The Trump administration’s new National Defense Strategy, recently announced by Defense Secretary James Mattis, signals the return to a global arms race and “great power” competition between the U.S. and its now officially named strategic rivals — Russia and China. “Inter-state strategic competition, not terrorism, is now the primary concern in U.S. national security,” according to the strategy document which outlines the military dimension of the president’s “America First” posture. “For decades, the United States has enjoyed uncontested or dominant superiority in every operating domain,” the strategy reads. “Today, every domain is contested — air, land, sea, space and cyberspace.”
To keep the peace, a balance of power among strategic rivals is a wise objective for any nation. But unless partnership on matters of mutual interest, for example climate change or nuclear non-proliferation, is an integral part of calculating that balance, a metric of military might alone tends toward the risk of war — each side will seek advantage over the other in the name of defense. If there is no sense of common intent on any front, all else dwells in the dark shadow of distrust.
At least rhetorically, Chinese President Xi Jinping has charted an approach that is diametrically opposed to the new U.S. doctrine by recognizing that the reality of interdependence must temper outright rivalry. China under Xi’s leadership has taken the lead on climate change and called for a “new type of great power relationship” that embraces “a community of common destiny.”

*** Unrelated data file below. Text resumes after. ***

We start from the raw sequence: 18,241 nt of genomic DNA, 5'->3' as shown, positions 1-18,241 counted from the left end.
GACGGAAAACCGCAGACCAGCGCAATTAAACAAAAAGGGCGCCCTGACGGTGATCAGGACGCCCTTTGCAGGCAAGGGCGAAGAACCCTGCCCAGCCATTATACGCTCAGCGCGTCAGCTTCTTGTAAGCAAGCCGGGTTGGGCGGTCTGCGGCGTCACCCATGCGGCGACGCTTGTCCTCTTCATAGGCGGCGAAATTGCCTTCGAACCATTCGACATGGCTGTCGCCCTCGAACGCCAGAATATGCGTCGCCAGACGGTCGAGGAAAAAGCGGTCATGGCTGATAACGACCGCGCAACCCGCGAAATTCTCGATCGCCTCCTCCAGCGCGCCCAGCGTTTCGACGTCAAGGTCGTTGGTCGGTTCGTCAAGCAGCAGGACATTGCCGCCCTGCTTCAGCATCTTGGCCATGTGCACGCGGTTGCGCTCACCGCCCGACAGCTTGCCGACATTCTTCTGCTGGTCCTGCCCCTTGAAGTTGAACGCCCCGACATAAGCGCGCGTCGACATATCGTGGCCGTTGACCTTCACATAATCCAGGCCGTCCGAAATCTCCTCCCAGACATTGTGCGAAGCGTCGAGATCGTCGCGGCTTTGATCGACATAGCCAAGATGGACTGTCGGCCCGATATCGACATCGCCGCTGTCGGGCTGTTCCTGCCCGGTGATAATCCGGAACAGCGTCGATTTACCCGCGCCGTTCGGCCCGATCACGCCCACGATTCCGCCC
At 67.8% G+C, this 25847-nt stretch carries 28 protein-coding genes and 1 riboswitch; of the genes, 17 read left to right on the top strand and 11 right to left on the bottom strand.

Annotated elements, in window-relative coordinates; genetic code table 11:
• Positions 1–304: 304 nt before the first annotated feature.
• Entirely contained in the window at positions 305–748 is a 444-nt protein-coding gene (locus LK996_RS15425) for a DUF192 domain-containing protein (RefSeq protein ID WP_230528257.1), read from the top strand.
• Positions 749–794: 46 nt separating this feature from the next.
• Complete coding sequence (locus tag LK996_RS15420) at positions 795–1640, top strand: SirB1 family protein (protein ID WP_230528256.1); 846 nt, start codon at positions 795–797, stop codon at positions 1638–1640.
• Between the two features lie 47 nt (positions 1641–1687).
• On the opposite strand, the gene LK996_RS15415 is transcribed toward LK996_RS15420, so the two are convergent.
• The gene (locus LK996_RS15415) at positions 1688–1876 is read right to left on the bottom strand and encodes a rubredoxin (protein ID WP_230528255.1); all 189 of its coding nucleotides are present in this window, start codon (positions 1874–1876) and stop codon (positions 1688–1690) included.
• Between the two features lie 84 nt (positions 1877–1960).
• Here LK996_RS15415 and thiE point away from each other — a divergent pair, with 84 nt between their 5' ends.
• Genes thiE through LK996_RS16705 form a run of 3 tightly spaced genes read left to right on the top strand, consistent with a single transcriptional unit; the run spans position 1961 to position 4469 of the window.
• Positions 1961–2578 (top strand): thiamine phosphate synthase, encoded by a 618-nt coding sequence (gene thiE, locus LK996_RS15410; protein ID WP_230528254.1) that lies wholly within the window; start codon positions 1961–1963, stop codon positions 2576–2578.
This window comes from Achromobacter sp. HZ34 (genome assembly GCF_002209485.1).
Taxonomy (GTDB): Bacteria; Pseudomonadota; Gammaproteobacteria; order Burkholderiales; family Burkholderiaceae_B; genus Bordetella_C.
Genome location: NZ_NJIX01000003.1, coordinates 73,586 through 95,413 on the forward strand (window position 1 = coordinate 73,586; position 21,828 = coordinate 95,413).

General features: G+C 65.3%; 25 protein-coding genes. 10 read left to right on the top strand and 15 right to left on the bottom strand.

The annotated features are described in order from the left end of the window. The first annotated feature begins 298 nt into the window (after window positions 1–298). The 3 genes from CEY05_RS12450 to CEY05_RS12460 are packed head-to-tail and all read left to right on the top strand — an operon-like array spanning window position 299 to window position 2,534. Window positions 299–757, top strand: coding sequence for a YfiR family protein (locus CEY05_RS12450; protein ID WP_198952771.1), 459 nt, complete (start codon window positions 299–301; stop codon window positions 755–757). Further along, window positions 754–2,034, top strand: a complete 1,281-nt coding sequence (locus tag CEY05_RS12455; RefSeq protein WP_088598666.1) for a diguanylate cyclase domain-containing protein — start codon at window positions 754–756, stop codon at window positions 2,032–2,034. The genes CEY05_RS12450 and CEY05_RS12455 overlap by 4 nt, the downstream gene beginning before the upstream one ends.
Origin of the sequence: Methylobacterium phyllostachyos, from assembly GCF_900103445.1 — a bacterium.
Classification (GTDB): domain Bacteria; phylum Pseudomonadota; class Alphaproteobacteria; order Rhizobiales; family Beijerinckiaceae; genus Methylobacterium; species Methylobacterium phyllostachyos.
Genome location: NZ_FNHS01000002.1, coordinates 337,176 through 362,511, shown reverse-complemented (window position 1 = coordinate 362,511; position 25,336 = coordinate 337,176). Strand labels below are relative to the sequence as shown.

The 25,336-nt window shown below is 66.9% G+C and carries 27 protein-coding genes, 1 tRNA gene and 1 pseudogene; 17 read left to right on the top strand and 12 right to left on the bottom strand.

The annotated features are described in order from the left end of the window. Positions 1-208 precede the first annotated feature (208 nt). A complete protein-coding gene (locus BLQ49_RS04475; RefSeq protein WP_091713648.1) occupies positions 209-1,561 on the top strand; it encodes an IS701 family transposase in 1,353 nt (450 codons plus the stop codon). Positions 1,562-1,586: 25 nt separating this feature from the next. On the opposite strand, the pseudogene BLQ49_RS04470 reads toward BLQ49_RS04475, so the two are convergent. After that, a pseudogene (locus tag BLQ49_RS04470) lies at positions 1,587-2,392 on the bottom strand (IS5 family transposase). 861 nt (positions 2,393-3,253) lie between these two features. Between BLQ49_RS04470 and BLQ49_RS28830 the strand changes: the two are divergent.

To be sure, how these fine words square with the reality of China’s unilateral forays into the South China Sea or its mercantilist trade practices raises a cynical eyebrow. China’s claim that its new Silk Road infrastructure investment initiative across Eurasia is an open platform to provide global public goods is also subject to question, since nearly 90 percent of the contracts so far are with Chinese companies.
Nonetheless, the announcement of a new U.S. doctrine so contrary to China’s officially articulated worldview sets the stage for a grand contest over the shape of the next world order.
Or does it? Salvatore Babones is skeptical both of China’s “common destiny” claims and that it really presents a strategic challenge to the U.S. “Xi has embraced his scripted role as the leader of a new, China-led world order,” he writes from Sydney, Australia.
“His ‘Chinese dream’ for the ‘great renewal of the Chinese nation’ is a 21st century vision of multilateral cooperation wedded to the very 20th century notion of nationalist militarism. At the heart of ‘Xi Jinping Thought’ is the assumption that in a world of great power rivalry, China is the great power that will win. The problem for Xi — and for his program — is that great power rivalry stubbornly refuses to materialize. Chinese people would rather go to school in the U.S. than invade it.”